There’s no arguing the customer experience has risen to unprecedented importance in the airline business. But efforts by the US air travel industry to engender more favourable customer sentiment have done little to erode the negativity associated with flying, according to new research by the US Travel Association.
The Association tapped Morning Consult to survey 2,201 adults from 10-Oct-2017 to 12-Oct-2017, and the overall findings show “Americans avoided 32 million air trips last year, costing the US economy more than USD24 billion in spending”.
The biggest beefs among those surveyed are not surprising. Roughly 60% of the respondents highlighted airline fees, fight changes and seat assignments as aspects of the air travel journey that are worse now than five years ago.
However, product unbundling remains a mainstay of airline profitability that has stabilised and grown during that time. Data from US trade group Airlines For America show US airlines posted profits of USD61 billion from 2010 to 2016, but their net margin was still just 5.5%. The trade group calculates in 2016 its members spent roughly USD17.5 billion to enhance their products, or roughly USD20 per passenger.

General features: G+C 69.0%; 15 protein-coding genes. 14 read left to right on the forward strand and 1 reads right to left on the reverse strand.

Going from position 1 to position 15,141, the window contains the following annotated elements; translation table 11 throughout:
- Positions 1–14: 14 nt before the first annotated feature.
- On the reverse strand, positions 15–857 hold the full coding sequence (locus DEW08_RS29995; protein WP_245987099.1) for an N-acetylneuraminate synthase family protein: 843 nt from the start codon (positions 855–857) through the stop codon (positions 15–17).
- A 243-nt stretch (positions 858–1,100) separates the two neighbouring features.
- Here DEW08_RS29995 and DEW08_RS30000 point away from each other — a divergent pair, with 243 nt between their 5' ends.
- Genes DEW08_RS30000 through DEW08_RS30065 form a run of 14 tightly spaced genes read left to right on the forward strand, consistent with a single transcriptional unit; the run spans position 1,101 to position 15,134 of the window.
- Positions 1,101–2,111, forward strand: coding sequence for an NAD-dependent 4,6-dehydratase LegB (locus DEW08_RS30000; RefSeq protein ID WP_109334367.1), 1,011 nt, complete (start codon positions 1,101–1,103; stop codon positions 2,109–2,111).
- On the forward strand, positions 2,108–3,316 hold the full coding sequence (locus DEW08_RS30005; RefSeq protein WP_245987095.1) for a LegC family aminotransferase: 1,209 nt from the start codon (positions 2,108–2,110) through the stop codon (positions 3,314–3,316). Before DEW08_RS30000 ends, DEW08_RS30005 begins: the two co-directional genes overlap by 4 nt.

Unfortunately, those efforts appear to have done little to move the needle toward positive passenger perception. By a greater than 5-1 margin, the US Travel Association survey participants stated travel has become more of a hassle during the last five years.
There is some upside to the travel association’s findings. “Two in five frequent business and leisure travellers would take at least three more trips per year if airport hassles could be reduced or eliminated,” it stated.
Roughly 60% of survey participants believe the US Congress should forge policies to modernise airport and air traffic control infrastructure.
The association believes its survey findings send a clear message to legislators. “Congress can – and should – prioritise fixing our airport infrastructure. They should do it for the sake of the 15.3 million Americans whose jobs are supported by travel.”